Football statistics analysts WhoScored.com chart the rise of a talented Manchester United player and look at what the academy graduate offers. Take a look at WhoScored’s Manchester United page and read on for their take on Jesse Lingard…
Having been labelled as an FA ‘yes man’, there must have been some temptation for Gareth Southgate to make sweeping changes to his first squad as the senior England manager. Promoted from his position with the England Under-21s, Southgate has four games to prove his credentials to the Football Association should he want the job full time, starting against Malta on Saturday.
Manchester United teenager Marcus Rashford was recalled after dazzling on his debut under the management of Southgate for the U21s at the start of last month, but it’s perhaps his club teammate, Jesse Lingard, who is the most surprising member of Southgate’s 23-man squad.
Since making his debut for the England U21s in August 2013, Lingard has been forced to watch a steady stream of players bridge the gap to the senior squad without every really being on the cusp of making it himself. Jack Butland, John Stones, Harry Kane, Eric Dier, Ross Barkley and Raheem Sterling were all part of the side that beat Scotland 6-0 on Lingard’s debut, but while their path into the senior set-up has continued, Lingard’s international career hit a brick wall after the European U21 Championship in 2015.
His United career looked to be heading that way too. First of all when he suffered a serious knee injury 24 minutes into the opening weekend of the 2014/15 campaign and then again this summer when Jose Mourinho was made United manager. Lingard was one of a number of United players that saw their future suddenly cast into doubt and a WhoScored.com rating of 6.57 from his 29 Premier League appearances isn’t one that necessarily promises a glittering career.
Any doubts over Lingard’s future under Mourinho were only heightened when the United boss hooked the 23-year-old at half-time in their Manchester derby defeat last month.
You couldn’t help but feel Lingard had blown his opportunity to impress Mourinho and would now face a long road back to the first-team. However, Saturday’s encounter against Malta will be exactly one month since Lingard’s torrid display against Manchester City and it would cap a remarkable turnaround if the versatile winger can get his first international minutes at a ground he knows only too well.
For all that is unspectacular about Lingard, he has developed a good knack of producing big moments when it matters most. This started when he scored a stunning late winner against Sweden at the European U21 Championship to record England’s first win of the tournament, and has carried on at United ever since.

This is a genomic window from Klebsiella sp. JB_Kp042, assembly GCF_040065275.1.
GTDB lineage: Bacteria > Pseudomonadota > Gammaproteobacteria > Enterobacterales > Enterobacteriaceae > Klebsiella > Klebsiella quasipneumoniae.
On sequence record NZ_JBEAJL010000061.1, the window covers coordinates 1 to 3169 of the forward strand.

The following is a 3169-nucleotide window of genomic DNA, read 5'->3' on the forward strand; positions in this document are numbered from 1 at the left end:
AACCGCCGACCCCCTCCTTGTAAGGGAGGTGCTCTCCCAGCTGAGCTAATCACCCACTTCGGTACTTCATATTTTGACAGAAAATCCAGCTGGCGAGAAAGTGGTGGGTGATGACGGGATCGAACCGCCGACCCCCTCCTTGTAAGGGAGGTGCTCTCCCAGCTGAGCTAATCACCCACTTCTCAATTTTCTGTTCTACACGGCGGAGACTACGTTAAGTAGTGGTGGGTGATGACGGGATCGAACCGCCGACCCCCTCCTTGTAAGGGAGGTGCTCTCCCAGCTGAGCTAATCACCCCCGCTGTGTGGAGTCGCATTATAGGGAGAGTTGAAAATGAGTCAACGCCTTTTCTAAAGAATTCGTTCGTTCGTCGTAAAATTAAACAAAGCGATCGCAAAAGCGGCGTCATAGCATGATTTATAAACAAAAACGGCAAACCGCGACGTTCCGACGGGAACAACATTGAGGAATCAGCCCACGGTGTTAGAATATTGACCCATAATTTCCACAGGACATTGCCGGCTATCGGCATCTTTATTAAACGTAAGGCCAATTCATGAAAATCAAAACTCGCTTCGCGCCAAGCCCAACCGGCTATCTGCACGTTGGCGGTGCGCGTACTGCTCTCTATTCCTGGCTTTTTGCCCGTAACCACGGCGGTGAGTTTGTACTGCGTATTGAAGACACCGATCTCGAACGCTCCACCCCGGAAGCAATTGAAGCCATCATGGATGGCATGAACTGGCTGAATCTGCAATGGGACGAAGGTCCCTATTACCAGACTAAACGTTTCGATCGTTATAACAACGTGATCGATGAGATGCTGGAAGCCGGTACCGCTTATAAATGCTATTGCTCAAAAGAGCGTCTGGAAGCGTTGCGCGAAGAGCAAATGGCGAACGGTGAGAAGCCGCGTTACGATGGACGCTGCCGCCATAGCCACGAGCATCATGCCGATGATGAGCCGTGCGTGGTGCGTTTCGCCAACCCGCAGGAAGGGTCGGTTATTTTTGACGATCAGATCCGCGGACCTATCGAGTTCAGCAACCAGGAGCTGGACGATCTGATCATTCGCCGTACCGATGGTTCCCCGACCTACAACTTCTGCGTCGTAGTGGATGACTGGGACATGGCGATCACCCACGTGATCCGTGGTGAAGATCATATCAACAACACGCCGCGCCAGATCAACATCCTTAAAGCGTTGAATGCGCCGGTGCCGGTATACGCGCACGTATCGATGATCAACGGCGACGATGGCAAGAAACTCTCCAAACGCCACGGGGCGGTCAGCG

Lingard not only secured United their first FA Cup trophy in 12 years when he struck a sensational volley in extra time against Crystal Palace in May, but he followed that up just a few months later with a sublime solo goal against Leicester to help win the Community Shield in Mourinho’s first game. In fact, Lingard has scored as many goals for United at Wembley as he has at Old Trafford (two).
There isn’t any real expectation that Lingard will start in either of England’s upcoming World Cup qualifiers against Malta and Slovenia, but Sterling’s withdrawal has certainly increased his chances of game time and he would offer Southgate an alternative option in attack.
As previously touched on, Lingard’s general play doesn’t suggest he is capable of match-winning performances. He hasn’t managed to complete a dribble in 191 minutes of league action this season and had only had one shot on target in that time.
Despite being a willing runner, Lingard is quite lightweight and that is evident in his defensive duties – he has completed one tackle and failed to make an interception in the league this season – even if there is at least a desire to help without the ball.
What’s been particularly striking about Lingard’s deployment in United’s last three matches is the freedom he has been given to play in almost any position he wants. While he drifted across the pitch under Louis van Gaal, the purpose of his movement seems more definitive and incisive this time around. Forward runs beyond Zlatan Ibrahimovic have been a common theme of United’s attacks and that looks to have brought out a side to Lingard that was restricted under the previous manager.
Lingard is creating chances (one every 27.1 minutes) at a better rate than the likes of David Silva (30.2 mins), Philippe Coutinho (30.6 mins) and Mesut Ozil (34.5 mins) in the Premier League this season, having required 118.5 minutes to register a key pass in the league prior to this season. Not only that, but Lingard has the best pass success rate of any player in those advanced midfield positions to have started at least one league game this season (91.4%).
Having scored in three successive Arsenal appearances for the first time since May 2013, Theo Walcott appears to have nailed down a start on the right on Saturday, which would leave Lingard to fight for a place on the opposite flank with the likes of Andros Townsend, Alex Oxlade-Chamberlain and Rashford.
While the aforementioned trio all possess the ability to go beyond a man with the ball, Lingard’s intelligent off-the-ball runs distinguish him and provide Southgate with another means of attack. This was perfectly demonstrated in United’s 4-1 win over Leicester, which saw Lingard take up a position in the centre of the box alongside Ibrahimovic to set-up Mata for their second.
Lingard’s ability to ensure he doesn’t just become a footnote to Southgate’s tenure hinges entirely on whether he can sustain a run in the United first-team, but for now he should be looking to enjoy this opportunity. Wembley is the only stadium in which Lingard has managed to score in consecutive appearances and he will be looking to extend that run should he be called upon on Saturday.